High-level personnel changes in recent months have included the transfer of Tito's chief of staff. Mirko Milutinovic, to the post of ambassador in Pakistan. He chief foreign affairs advisers has been named ambassador to India.

In the army, two out of the four ranking generals have quietly been removed. Apart from Jovanic, the deputy minister of defense in charge of national security, Miloa Sunonija, was named as ambassador to Holland earlier this month.

On returning from China in September, Tito was given spectacular receptions in Belgrade and the Croatian capital Zegreb. Nearly half a million people in each city turned out to greet him in massive displays of affection.

At the time, the demonstration in Belgrade was seen as an attempt to match the huge welcomes accorded to Tito in China and North Korea. The Zagreb demonstration was billed as part of festivities marking the 40th anniversary of Tito's election as leader of the Yugoslav Communist Party.

Some observers, now believe that the scale of the demonstrations may also have been intended as a sign of popular support for Tito at a time of personal difficulty. The fact that they took place in both Serbia and Croatia may have been designed to allay fears that the president was favoring one region at the expense of the other.

One of the most damaging aspects of the Jovanka affair to Tito is the so far unconfirmed rumor that it involved attempts to advance Serb interests at the expense of the Croats. Tito has devoted much of his long career to advancing the proposition that all the nations that make up Yugoslavia are equal and should live together in "brotherhood and unity," rather than in the continual feuds of the past.

Theoretically, of course, since Jovanka held no formal position, there is no constitutional reason why she should be formally removed. By setting up a commission to inquire into the affair however, Tito is evidently demonstrating that no one, not even his wife, is above the law.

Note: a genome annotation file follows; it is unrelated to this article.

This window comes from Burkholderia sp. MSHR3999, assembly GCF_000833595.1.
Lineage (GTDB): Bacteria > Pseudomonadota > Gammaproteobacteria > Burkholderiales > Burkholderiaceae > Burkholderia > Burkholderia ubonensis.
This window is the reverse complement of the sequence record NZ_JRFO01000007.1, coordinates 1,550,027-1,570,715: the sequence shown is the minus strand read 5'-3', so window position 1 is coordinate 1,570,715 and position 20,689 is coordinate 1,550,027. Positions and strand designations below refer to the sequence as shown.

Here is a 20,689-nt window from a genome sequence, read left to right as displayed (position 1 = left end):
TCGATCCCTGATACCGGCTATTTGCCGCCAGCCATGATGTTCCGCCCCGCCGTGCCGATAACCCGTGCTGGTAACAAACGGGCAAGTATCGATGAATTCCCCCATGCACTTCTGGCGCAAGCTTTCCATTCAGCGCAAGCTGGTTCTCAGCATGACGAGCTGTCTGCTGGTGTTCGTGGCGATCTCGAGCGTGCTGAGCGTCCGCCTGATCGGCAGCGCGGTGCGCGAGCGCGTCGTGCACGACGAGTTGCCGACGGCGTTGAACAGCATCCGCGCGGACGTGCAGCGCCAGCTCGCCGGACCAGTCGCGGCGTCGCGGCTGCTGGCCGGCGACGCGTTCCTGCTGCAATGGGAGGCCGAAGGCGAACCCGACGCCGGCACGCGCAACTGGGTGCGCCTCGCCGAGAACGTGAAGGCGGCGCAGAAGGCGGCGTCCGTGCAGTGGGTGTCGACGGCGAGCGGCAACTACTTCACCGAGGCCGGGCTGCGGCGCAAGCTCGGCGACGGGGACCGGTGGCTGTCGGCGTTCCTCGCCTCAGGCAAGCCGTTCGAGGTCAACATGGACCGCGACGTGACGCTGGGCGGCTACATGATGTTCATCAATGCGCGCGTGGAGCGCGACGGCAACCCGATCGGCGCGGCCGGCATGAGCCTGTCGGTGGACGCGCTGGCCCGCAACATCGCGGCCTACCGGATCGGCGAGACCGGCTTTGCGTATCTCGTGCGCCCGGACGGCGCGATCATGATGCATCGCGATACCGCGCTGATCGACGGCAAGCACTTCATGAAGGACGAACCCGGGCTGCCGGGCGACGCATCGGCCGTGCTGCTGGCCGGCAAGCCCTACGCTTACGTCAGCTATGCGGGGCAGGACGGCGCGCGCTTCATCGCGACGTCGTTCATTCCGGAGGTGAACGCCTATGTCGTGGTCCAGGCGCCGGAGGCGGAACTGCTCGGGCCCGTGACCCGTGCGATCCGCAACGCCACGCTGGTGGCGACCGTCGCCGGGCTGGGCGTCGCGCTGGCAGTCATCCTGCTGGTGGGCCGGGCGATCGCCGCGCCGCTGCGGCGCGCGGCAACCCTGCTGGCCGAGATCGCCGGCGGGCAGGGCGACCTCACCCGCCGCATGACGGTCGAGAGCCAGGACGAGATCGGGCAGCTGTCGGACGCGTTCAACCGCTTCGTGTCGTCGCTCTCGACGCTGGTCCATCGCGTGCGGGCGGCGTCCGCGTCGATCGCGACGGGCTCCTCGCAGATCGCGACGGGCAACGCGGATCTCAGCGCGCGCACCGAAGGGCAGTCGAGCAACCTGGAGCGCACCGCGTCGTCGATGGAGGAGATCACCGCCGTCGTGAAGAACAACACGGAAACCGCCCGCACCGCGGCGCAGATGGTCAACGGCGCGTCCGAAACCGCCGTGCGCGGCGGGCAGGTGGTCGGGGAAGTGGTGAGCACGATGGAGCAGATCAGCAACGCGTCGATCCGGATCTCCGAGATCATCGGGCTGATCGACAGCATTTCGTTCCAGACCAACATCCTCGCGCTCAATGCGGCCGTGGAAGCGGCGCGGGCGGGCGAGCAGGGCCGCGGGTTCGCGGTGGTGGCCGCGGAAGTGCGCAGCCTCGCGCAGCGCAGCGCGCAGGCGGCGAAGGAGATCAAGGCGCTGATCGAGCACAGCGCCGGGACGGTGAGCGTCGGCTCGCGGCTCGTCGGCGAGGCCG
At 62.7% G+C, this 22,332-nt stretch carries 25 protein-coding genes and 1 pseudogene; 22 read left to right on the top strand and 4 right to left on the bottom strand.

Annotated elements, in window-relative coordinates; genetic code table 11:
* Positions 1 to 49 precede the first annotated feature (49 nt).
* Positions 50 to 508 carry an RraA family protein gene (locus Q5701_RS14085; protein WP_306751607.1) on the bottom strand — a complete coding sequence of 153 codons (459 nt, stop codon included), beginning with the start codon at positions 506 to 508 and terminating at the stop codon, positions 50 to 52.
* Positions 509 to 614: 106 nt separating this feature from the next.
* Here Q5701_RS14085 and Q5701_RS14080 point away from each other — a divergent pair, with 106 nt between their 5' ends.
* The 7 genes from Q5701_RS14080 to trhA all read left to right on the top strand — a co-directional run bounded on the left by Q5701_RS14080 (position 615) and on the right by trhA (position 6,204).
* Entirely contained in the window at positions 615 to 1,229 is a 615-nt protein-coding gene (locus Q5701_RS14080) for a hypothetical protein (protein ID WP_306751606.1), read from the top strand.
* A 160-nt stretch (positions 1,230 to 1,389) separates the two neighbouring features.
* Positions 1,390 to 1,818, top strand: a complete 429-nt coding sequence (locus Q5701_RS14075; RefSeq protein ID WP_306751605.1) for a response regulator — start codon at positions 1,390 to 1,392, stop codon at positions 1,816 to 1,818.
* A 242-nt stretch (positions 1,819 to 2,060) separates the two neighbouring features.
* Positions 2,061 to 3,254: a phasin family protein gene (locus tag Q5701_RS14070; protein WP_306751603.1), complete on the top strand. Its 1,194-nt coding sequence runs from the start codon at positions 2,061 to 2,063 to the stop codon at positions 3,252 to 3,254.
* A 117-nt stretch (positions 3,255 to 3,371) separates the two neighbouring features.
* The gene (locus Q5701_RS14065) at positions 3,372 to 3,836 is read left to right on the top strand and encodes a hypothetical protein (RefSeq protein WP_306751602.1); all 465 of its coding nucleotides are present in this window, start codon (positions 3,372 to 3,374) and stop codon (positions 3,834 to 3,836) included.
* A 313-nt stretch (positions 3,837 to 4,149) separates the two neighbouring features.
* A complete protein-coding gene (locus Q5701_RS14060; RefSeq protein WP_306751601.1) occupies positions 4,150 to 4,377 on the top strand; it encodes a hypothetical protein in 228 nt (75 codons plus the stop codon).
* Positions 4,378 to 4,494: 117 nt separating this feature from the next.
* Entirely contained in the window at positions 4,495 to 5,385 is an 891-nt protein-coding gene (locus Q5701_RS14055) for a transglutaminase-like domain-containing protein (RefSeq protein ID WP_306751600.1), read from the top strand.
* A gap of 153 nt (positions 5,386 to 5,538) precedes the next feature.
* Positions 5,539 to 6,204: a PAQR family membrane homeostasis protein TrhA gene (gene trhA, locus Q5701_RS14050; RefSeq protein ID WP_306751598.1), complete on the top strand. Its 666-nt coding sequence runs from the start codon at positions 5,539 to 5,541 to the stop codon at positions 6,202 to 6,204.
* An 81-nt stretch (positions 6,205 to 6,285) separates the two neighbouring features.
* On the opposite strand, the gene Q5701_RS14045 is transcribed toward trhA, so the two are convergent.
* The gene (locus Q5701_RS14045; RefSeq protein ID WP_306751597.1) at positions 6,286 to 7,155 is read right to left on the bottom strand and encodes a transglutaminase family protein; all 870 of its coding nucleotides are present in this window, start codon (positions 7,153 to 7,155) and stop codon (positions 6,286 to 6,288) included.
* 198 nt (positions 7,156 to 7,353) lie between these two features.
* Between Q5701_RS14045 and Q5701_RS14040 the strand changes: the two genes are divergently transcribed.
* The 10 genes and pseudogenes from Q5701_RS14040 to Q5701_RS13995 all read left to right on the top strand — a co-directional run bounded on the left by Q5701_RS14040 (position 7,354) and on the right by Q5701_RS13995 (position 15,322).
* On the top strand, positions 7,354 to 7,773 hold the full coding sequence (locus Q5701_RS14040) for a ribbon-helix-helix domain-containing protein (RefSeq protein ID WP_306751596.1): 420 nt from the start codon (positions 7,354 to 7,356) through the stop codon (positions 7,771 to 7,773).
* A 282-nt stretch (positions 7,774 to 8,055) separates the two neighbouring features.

Yugoslav officials have refused to comment on Jovanka's prolonged absence of other than to say that she is not ill and is living in the presidential residence.

Tito and Jovanka were married in 1952 on his private island of Brioni. News of the marriage was not made public immediately and the first the world knew of it was when invitations to a government receptions in honor of the then British Prime Minister Sir Anthony Eden went out in their joint names.

The couple first met in 1944 in the central Yugoslav town of Drvar. Jovanka then aged 20, was serving as a nurse while Tito was supreme commander of a guerrilla army, known as the partisans, that he had built up from nothing.

Contemporaries have testified to Jovanka's stunning beauty at the time: her handsome face was framed by a partisan cap and shiny locks of thick black hair.

After the war, she was appointed a housekeeper in the president's Belgrade residence. She looked after the wardrobe and also took care of his children by former marriage. They have no children themselves.